Melbourne’s Primitive Calculators met as teenagers in the early 70s, growing up in the grim outer suburb of Springvale. The Velvet Underground and The MC5 were there early heroes, but they were also inspired by lesser known (at the time) bands like The Fugs, The 13th Floor Elevators and The Godz (they went on to dedicate their album to Godz singer Jim McCarthy) as well as the writing of obsessive rock journalist Lester Bangs.
By 1977, they had deserted Springvale for the more musically liberated environs of St. Kilda, where they fomed a band called The Moths. Well-known figures like Nick Cave (The Boys Next Door, The Birthday Party) and Ollie Olsen (Whirlywirld, No) would often come by to listen to records, but the Primitive Calculators’ suburban origins always made them outsiders in Melbourne’s punk scene.
A move to Fitzroy in 1978 helped Primitive Calculators cement their own identity and develop a network of likeminded friends. The band set up a series of gigs called Little Band nights, where up to ten hastily-formed bands, with names like Too Fat To Fit Through The Door and Thrush & The Cunts, would play sets of fifteen minutes each.
Their debut single was released in 1979, featuring the songs I Can’t Stop It and Do That Dance. Pressed with plain black labels in a stark monochrome sleeve, the single introduced many to the impassioned, atonal, electronic chaos that was the Primitive Calculators’ trademark, and it has gone on to become a highly collectable classic of Australian post-punk.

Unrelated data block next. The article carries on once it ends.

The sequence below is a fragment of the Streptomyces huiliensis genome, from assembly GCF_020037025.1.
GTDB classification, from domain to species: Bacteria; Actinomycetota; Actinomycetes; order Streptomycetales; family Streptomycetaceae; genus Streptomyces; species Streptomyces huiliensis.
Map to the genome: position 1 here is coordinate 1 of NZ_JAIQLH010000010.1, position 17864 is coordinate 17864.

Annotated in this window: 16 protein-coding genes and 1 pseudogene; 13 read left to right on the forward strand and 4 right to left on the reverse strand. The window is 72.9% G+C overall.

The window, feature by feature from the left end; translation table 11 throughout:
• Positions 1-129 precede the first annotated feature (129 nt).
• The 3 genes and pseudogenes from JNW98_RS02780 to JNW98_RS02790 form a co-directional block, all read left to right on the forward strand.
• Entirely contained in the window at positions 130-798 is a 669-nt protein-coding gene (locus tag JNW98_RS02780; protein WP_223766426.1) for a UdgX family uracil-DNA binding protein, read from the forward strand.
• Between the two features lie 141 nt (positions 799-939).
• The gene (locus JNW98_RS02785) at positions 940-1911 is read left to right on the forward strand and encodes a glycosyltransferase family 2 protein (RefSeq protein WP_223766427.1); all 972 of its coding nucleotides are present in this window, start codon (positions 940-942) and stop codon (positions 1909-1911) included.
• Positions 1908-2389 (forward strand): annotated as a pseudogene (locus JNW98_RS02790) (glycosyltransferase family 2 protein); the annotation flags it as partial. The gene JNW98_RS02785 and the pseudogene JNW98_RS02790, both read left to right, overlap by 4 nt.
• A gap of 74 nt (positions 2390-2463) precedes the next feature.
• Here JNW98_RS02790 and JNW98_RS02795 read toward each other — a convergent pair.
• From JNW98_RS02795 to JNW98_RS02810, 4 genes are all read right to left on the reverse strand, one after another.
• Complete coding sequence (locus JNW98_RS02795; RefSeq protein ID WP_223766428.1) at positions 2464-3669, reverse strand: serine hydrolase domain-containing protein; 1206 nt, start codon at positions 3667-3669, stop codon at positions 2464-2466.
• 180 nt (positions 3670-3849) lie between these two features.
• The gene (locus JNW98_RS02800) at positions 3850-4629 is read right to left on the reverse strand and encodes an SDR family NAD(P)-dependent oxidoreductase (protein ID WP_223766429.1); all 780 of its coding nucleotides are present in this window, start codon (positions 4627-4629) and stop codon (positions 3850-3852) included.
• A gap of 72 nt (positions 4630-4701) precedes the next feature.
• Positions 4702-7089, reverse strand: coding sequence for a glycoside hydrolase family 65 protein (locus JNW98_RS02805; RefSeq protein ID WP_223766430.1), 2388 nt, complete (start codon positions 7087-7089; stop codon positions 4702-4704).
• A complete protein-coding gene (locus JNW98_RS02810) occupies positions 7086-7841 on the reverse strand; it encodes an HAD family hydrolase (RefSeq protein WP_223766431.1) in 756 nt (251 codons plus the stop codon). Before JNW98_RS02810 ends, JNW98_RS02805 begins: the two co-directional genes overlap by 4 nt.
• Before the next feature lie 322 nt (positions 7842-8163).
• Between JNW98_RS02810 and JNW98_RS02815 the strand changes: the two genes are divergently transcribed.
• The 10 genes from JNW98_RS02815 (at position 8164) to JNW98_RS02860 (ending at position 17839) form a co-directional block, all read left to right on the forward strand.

The following year the band attempted to relocate to London, but seeing how difficult life was for fellow expats the Birthday Party and Whirlywhirld, they decided instead to take an indefinite break. A live recording of a gig supporting the Boys Next Door in 1979 turned out to be Primitive Calculators’ swansong. Released by friend and supporter Alan Bamford in the early 1980s, Primitive Calculators is a crucial document of a band whose originality, power and humorously belligerent Australian mindset has never since been duplicated.
But the story didn’t stop there, as Primitive Calculators had an unexpected renaissance in 1986, when filmmaker Richard Lowenstein included them in his feature Dogs In Space (starring a young Michael Hutchence). Primitive Calculators reformed to appear in the movie and recorded their song Pumping Ugly Muscle for the soundtrack.
The Primitive Calculators revival continued a good fifteen years later when Chapter Music released the pioneering Can’t Stop It! compilation CD of Australian late 70s/early 80s post-punk. The CD took its name from the Primitive Calculators track I Can’t Stop It and included an original 1979 recording of Pumping Ugly Muscle.
Chapter Music’s reissue of Primitive Calculators, twenty-five years after its original release, includes six bonus tracks (four by the Primitive Calculators, one by the Moths, and one by a nameless Primitive Calculators/Whirlywirld hybrid, recorded in the UK.